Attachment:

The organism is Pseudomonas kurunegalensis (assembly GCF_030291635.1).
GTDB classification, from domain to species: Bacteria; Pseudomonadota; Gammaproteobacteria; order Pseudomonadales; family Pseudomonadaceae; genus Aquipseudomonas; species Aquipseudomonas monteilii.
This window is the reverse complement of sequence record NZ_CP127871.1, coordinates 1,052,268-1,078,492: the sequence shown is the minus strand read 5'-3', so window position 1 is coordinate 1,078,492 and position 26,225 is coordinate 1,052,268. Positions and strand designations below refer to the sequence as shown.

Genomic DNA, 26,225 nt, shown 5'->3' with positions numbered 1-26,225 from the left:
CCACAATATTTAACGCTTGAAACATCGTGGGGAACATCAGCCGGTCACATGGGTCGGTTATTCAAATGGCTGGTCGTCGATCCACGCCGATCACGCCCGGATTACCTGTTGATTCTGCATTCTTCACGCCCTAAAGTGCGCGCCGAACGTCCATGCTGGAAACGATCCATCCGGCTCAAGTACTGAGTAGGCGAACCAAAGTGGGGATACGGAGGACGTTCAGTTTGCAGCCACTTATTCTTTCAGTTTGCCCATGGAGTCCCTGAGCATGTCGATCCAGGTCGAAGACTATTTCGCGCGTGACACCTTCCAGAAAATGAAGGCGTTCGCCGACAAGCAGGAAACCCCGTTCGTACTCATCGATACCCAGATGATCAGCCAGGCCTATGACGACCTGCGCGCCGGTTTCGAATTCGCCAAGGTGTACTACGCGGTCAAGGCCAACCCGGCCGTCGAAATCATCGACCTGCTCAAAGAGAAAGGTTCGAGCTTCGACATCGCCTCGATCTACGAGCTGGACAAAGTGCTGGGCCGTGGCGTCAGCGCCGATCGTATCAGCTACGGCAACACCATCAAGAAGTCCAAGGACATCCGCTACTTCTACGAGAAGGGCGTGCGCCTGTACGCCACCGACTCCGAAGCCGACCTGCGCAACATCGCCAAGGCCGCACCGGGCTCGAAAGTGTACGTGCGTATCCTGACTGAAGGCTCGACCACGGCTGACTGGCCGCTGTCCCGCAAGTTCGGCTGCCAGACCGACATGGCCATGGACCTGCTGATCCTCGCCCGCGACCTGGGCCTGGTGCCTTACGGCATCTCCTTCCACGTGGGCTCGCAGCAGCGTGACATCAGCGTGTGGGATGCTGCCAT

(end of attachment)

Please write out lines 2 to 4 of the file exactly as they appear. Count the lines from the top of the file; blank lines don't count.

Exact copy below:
GTDB classification, from domain to species: Bacteria; Pseudomonadota; Gammaproteobacteria; order Pseudomonadales; family Pseudomonadaceae; genus Aquipseudomonas; species Aquipseudomonas monteilii.
This window is the reverse complement of sequence record NZ_CP127871.1, coordinates 1,052,268-1,078,492: the sequence shown is the minus strand read 5'-3', so window position 1 is coordinate 1,078,492 and position 26,225 is coordinate 1,052,268. Positions and strand designations below refer to the sequence as shown.

Genomic DNA, 26,225 nt, shown 5'->3' with positions numbered 1-26,225 from the left: